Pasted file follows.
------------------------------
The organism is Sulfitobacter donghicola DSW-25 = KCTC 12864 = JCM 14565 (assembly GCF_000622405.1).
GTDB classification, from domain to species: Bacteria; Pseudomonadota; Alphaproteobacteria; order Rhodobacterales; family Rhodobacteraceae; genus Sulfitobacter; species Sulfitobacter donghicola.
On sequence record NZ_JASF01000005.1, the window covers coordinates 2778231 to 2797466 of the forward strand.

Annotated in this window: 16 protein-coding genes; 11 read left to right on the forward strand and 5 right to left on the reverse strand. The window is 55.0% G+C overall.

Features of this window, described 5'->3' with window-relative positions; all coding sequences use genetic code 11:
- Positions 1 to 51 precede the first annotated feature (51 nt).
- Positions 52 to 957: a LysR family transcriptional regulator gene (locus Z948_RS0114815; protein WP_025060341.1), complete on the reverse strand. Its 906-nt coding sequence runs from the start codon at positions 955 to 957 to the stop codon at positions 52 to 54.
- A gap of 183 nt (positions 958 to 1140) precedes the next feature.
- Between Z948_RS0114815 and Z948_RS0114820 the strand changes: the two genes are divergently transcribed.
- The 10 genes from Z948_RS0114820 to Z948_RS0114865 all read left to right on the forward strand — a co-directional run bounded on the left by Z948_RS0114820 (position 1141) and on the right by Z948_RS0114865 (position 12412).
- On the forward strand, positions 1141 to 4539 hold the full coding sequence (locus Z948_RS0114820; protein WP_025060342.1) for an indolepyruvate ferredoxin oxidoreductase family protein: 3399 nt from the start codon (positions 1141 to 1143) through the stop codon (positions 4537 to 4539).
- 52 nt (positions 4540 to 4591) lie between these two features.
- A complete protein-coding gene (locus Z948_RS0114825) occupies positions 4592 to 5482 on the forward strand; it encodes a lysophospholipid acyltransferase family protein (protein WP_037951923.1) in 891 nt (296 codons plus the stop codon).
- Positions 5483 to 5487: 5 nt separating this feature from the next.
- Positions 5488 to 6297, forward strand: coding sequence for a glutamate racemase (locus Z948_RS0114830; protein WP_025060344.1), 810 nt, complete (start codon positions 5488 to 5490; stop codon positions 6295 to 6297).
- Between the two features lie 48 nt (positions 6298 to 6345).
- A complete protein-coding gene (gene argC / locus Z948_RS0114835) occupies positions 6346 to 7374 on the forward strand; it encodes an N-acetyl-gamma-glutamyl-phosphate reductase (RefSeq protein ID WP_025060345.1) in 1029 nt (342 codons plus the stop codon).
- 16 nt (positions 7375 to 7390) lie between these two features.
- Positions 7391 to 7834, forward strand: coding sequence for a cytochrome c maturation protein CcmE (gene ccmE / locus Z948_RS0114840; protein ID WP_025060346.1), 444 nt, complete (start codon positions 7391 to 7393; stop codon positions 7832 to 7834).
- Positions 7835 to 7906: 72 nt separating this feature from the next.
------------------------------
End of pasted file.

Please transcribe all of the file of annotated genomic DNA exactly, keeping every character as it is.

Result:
The organism is Sulfitobacter donghicola DSW-25 = KCTC 12864 = JCM 14565 (assembly GCF_000622405.1).
GTDB classification, from domain to species: Bacteria; Pseudomonadota; Alphaproteobacteria; order Rhodobacterales; family Rhodobacteraceae; genus Sulfitobacter; species Sulfitobacter donghicola.
On sequence record NZ_JASF01000005.1, the window covers coordinates 2778231 to 2797466 of the forward strand.

Annotated in this window: 16 protein-coding genes; 11 read left to right on the forward strand and 5 right to left on the reverse strand. The window is 55.0% G+C overall.

Features of this window, described 5'->3' with window-relative positions; all coding sequences use genetic code 11:
- Positions 1 to 51 precede the first annotated feature (51 nt).
- Positions 52 to 957: a LysR family transcriptional regulator gene (locus Z948_RS0114815; protein WP_025060341.1), complete on the reverse strand. Its 906-nt coding sequence runs from the start codon at positions 955 to 957 to the stop codon at positions 52 to 54.
- A gap of 183 nt (positions 958 to 1140) precedes the next feature.
- Between Z948_RS0114815 and Z948_RS0114820 the strand changes: the two genes are divergently transcribed.
- The 10 genes from Z948_RS0114820 to Z948_RS0114865 all read left to right on the forward strand — a co-directional run bounded on the left by Z948_RS0114820 (position 1141) and on the right by Z948_RS0114865 (position 12412).
- On the forward strand, positions 1141 to 4539 hold the full coding sequence (locus Z948_RS0114820; protein WP_025060342.1) for an indolepyruvate ferredoxin oxidoreductase family protein: 3399 nt from the start codon (positions 1141 to 1143) through the stop codon (positions 4537 to 4539).
- 52 nt (positions 4540 to 4591) lie between these two features.
- A complete protein-coding gene (locus Z948_RS0114825) occupies positions 4592 to 5482 on the forward strand; it encodes a lysophospholipid acyltransferase family protein (protein WP_037951923.1) in 891 nt (296 codons plus the stop codon).
- Positions 5483 to 5487: 5 nt separating this feature from the next.
- Positions 5488 to 6297, forward strand: coding sequence for a glutamate racemase (locus Z948_RS0114830; protein WP_025060344.1), 810 nt, complete (start codon positions 5488 to 5490; stop codon positions 6295 to 6297).
- Between the two features lie 48 nt (positions 6298 to 6345).
- A complete protein-coding gene (gene argC / locus Z948_RS0114835) occupies positions 6346 to 7374 on the forward strand; it encodes an N-acetyl-gamma-glutamyl-phosphate reductase (RefSeq protein ID WP_025060345.1) in 1029 nt (342 codons plus the stop codon).
- 16 nt (positions 7375 to 7390) lie between these two features.
- Positions 7391 to 7834, forward strand: coding sequence for a cytochrome c maturation protein CcmE (gene ccmE / locus Z948_RS0114840; protein ID WP_025060346.1), 444 nt, complete (start codon positions 7391 to 7393; stop codon positions 7832 to 7834).
- Positions 7835 to 7906: 72 nt separating this feature from the next.